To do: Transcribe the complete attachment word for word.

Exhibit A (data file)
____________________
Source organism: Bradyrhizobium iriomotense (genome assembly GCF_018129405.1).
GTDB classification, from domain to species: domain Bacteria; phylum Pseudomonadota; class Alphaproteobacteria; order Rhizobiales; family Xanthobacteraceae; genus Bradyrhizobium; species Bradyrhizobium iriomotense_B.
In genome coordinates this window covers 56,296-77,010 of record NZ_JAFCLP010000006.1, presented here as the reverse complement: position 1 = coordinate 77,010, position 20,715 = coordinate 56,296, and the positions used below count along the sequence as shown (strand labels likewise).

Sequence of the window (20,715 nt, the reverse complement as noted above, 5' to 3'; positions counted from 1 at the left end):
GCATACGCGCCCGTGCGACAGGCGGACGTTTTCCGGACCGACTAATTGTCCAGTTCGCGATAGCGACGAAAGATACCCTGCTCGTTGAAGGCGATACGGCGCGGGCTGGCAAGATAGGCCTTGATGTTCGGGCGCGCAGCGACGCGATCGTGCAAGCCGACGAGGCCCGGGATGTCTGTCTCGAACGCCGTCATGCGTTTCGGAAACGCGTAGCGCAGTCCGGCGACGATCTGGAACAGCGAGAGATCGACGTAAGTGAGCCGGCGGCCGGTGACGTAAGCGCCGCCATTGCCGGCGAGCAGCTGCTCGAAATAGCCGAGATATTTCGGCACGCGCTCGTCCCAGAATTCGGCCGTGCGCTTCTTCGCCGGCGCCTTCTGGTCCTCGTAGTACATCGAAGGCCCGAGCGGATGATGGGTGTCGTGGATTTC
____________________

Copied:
Source organism: Bradyrhizobium iriomotense (genome assembly GCF_018129405.1).
GTDB classification, from domain to species: domain Bacteria; phylum Pseudomonadota; class Alphaproteobacteria; order Rhizobiales; family Xanthobacteraceae; genus Bradyrhizobium; species Bradyrhizobium iriomotense_B.
In genome coordinates this window covers 56,296-77,010 of record NZ_JAFCLP010000006.1, presented here as the reverse complement: position 1 = coordinate 77,010, position 20,715 = coordinate 56,296, and the positions used below count along the sequence as shown (strand labels likewise).

Sequence of the window (20,715 nt, the reverse complement as noted above, 5' to 3'; positions counted from 1 at the left end):
GCATACGCGCCCGTGCGACAGGCGGACGTTTTCCGGACCGACTAATTGTCCAGTTCGCGATAGCGACGAAAGATACCCTGCTCGTTGAAGGCGATACGGCGCGGGCTGGCAAGATAGGCCTTGATGTTCGGGCGCGCAGCGACGCGATCGTGCAAGCCGACGAGGCCCGGGATGTCTGTCTCGAACGCCGTCATGCGTTTCGGAAACGCGTAGCGCAGTCCGGCGACGATCTGGAACAGCGAGAGATCGACGTAAGTGAGCCGGCGGCCGGTGACGTAAGCGCCGCCATTGCCGGCGAGCAGCTGCTCGAAATAGCCGAGATATTTCGGCACGCGCTCGTCCCAGAATTCGGCCGTGCGCTTCTTCGCCGGCGCCTTCTGGTCCTCGTAGTACATCGAAGGCCCGAGCGGATGATGGGTGTCGTGGATTTC